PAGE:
On April 16, 2009, AUSA (Assistant U.S. Attorney) Schall contacted SSA (Senior Special Agent) White and advised that he had conferred with U.S. Department of Justice, Prosecutor Michal Frank, the USAO (U.S. Attorney’s Office)/San Antonio and the USAO/Del Rio. AUSA Schall stated that based on the information that [Name Redacted] was apprehended in what appeared to be illegal activity of smuggling marihuana (sic) into the U.S., and that he lied to BPAs (Border Patrol Agents) on the scene about any knowledge of marijuana; [Name Redacted] credibility was questionable at best. Further, based on the fact that [Name Redacted] was not available to testify about the alleged use of excessive force applied to him by BPA DIAZ, and there did not appear to be any chance of locating him in the near future, the USAO/Del Rio declined to prosecute BPA DIAZ.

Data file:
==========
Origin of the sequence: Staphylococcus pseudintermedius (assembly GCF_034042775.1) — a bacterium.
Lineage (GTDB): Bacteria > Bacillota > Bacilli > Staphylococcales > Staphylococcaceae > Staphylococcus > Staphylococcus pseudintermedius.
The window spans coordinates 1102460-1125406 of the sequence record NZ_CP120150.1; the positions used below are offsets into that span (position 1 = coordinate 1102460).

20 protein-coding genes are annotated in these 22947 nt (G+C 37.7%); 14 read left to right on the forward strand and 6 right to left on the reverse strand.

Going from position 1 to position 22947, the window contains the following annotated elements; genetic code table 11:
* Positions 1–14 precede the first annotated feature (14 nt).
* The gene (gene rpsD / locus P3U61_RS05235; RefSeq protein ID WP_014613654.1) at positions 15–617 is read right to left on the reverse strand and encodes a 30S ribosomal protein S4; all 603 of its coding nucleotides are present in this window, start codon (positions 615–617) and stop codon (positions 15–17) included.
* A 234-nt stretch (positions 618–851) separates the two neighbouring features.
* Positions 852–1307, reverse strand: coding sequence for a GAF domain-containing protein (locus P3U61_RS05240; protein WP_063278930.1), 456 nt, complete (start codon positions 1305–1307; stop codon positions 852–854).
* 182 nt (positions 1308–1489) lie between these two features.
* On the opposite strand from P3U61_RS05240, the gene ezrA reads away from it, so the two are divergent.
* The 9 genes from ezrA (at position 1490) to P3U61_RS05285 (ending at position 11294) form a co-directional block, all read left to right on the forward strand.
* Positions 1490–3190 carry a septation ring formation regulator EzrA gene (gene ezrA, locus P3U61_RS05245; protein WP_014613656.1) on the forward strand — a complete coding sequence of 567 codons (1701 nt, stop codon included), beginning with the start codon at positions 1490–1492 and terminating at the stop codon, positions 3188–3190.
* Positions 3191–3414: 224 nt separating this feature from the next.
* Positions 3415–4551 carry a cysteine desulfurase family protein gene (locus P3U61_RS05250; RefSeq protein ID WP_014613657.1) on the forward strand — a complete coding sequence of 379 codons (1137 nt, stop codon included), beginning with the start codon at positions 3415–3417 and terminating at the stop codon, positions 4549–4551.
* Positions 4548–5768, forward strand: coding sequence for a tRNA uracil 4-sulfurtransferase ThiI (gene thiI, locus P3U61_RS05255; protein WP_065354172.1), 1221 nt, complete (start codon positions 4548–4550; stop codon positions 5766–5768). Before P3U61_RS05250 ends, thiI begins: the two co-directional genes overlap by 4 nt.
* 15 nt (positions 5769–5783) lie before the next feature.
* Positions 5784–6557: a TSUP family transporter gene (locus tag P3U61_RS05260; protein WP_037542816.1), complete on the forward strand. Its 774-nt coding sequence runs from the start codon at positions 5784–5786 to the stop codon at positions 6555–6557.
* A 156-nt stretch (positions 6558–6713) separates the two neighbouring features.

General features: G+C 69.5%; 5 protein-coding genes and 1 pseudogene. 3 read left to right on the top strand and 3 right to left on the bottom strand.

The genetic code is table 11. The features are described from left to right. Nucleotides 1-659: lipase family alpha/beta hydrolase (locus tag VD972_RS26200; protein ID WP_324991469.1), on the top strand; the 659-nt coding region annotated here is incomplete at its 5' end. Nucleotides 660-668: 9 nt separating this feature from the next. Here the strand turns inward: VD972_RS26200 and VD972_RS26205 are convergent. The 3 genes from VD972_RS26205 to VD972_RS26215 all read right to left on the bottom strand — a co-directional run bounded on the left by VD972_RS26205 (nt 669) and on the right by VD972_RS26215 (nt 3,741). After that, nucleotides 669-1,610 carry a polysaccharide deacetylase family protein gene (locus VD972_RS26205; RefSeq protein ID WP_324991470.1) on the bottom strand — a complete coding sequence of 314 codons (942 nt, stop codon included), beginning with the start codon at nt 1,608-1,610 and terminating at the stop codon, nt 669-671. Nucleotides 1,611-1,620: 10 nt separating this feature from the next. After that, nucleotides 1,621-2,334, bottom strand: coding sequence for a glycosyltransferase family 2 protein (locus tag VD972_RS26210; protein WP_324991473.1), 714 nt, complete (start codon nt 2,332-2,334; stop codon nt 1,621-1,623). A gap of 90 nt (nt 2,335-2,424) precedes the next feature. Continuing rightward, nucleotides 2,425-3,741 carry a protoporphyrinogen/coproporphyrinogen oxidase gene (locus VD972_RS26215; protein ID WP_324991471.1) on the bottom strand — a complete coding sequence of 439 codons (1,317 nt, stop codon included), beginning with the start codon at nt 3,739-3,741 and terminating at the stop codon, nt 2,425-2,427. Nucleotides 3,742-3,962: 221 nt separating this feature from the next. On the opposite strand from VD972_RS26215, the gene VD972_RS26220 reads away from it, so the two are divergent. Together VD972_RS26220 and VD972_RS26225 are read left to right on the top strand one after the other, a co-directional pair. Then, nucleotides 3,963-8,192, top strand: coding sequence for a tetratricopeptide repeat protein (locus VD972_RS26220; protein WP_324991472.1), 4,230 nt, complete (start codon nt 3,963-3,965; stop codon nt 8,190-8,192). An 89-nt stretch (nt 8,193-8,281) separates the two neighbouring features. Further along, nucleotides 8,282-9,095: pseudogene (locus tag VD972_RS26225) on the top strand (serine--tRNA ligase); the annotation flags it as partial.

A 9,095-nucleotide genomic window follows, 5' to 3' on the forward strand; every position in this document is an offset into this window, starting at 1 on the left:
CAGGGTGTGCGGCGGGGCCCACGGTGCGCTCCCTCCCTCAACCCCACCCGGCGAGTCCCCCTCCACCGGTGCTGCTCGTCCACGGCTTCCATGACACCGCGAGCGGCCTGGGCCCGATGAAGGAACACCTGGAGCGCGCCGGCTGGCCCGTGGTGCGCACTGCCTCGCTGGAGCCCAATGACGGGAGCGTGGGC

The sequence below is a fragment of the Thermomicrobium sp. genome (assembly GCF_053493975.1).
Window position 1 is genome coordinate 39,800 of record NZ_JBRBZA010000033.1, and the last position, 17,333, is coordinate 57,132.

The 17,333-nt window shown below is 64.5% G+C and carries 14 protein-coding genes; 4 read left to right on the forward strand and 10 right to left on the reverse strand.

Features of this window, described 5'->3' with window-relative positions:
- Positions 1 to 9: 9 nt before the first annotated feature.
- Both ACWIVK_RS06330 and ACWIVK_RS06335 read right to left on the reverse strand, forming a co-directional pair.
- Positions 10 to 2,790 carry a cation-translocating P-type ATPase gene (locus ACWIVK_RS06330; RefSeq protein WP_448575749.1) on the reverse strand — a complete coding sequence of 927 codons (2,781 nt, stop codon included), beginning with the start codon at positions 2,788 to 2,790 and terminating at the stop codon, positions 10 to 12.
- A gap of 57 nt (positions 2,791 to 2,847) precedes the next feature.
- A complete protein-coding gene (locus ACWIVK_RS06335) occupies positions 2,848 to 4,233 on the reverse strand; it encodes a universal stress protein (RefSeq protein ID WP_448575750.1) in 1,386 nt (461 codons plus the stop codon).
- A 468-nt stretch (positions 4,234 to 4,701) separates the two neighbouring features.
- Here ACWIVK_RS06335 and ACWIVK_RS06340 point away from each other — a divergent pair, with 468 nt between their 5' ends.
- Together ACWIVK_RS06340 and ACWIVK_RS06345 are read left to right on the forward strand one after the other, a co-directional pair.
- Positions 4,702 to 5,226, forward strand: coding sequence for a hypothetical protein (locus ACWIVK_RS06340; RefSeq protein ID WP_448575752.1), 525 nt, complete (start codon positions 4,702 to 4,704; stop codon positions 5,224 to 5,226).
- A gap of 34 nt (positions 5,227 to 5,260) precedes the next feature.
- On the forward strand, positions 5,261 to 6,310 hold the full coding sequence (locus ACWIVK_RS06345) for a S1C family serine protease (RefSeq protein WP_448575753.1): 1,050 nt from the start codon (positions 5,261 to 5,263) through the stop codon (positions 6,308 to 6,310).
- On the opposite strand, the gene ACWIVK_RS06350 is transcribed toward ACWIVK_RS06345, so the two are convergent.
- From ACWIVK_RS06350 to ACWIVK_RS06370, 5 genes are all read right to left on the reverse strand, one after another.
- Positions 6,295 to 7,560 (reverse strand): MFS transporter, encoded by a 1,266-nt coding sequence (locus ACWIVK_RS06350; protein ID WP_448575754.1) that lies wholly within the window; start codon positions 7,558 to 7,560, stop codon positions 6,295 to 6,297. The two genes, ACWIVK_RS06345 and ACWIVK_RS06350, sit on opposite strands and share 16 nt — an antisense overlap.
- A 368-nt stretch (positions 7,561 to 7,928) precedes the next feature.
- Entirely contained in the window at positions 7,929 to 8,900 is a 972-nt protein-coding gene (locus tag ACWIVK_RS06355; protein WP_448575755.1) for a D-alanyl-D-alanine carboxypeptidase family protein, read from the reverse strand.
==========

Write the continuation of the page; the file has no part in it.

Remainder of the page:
The information from discovery documents in the case prompted prosecutors to seek the nondisclosure order. But President Andy Ramirez of the LEOAC told WND that the order did not apply to his organization. His group obtained the documentation in March, months before the judge’s order, and he said the order applied only to the defendant and his counsel anyway.

“It is our contention that such order does not apply as we received this material nearly eight months prior to Nov. 9, 2011, the date in which it was enacted by the court and that it solely applies to the defense and their counsel on and after that specified dated,” Ramirez explained.

He said that the documents suggest that “key facts were filtered by the court to prevent the jury from learning the truth.”